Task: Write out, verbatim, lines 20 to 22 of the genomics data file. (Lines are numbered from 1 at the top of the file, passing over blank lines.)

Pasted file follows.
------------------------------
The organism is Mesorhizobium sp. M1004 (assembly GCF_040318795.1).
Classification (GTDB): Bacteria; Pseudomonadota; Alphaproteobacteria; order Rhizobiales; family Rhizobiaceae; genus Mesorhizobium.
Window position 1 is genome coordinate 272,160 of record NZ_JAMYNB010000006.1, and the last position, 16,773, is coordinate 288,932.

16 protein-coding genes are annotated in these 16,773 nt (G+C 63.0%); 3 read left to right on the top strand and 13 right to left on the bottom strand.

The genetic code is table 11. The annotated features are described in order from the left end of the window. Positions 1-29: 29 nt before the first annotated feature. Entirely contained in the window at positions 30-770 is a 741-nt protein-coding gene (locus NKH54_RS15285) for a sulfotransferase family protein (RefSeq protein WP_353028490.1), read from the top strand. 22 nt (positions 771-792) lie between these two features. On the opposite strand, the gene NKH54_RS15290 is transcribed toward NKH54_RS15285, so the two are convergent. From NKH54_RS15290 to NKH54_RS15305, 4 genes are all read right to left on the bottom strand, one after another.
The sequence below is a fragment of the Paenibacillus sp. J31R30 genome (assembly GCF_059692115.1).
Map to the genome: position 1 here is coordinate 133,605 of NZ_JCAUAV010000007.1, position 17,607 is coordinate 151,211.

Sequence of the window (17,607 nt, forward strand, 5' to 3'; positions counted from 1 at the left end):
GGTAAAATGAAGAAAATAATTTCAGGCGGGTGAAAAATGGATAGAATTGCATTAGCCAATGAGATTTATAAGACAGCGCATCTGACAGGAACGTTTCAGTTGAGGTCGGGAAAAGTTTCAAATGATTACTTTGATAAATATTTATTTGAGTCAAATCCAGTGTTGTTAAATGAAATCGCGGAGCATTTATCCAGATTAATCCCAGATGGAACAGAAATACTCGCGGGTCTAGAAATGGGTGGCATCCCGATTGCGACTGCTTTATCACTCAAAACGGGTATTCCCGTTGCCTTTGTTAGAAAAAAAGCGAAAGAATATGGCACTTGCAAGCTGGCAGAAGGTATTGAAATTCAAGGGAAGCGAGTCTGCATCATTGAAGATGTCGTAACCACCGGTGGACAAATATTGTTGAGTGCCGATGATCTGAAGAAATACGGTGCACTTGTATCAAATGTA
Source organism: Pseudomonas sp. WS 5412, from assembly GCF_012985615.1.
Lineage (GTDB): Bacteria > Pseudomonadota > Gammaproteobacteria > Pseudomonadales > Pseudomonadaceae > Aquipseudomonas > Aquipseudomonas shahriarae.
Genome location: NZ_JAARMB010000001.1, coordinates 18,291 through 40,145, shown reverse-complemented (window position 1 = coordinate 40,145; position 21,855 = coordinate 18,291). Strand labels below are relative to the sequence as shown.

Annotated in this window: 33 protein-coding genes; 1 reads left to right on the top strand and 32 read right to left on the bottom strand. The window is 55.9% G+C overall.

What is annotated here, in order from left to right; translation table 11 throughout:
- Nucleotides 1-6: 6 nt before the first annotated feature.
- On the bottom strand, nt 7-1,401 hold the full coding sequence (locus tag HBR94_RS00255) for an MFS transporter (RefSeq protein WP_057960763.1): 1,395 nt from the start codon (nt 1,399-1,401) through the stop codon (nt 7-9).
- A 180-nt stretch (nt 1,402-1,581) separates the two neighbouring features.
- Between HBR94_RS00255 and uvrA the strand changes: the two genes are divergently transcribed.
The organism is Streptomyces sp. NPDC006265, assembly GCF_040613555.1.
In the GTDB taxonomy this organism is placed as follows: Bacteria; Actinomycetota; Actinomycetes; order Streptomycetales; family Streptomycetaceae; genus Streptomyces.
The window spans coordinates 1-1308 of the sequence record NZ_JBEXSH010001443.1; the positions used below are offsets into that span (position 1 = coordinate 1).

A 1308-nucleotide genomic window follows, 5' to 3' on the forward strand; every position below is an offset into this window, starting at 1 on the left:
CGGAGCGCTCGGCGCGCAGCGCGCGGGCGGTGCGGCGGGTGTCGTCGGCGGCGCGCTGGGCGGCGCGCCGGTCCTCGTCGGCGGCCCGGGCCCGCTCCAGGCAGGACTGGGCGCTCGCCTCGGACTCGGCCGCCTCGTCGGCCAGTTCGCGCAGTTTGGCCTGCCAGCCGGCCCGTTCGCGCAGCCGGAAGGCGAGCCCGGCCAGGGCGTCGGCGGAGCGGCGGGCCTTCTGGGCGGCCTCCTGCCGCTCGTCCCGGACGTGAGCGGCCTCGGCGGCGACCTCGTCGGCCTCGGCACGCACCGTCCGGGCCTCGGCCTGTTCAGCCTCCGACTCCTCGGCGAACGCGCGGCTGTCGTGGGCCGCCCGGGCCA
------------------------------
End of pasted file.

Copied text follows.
In the GTDB taxonomy this organism is placed as follows: Bacteria; Actinomycetota; Actinomycetes; order Streptomycetales; family Streptomycetaceae; genus Streptomyces.
The window spans coordinates 1-1308 of the sequence record NZ_JBEXSH010001443.1; the positions used below are offsets into that span (position 1 = coordinate 1).

A 1308-nucleotide genomic window follows, 5' to 3' on the forward strand; every position below is an offset into this window, starting at 1 on the left: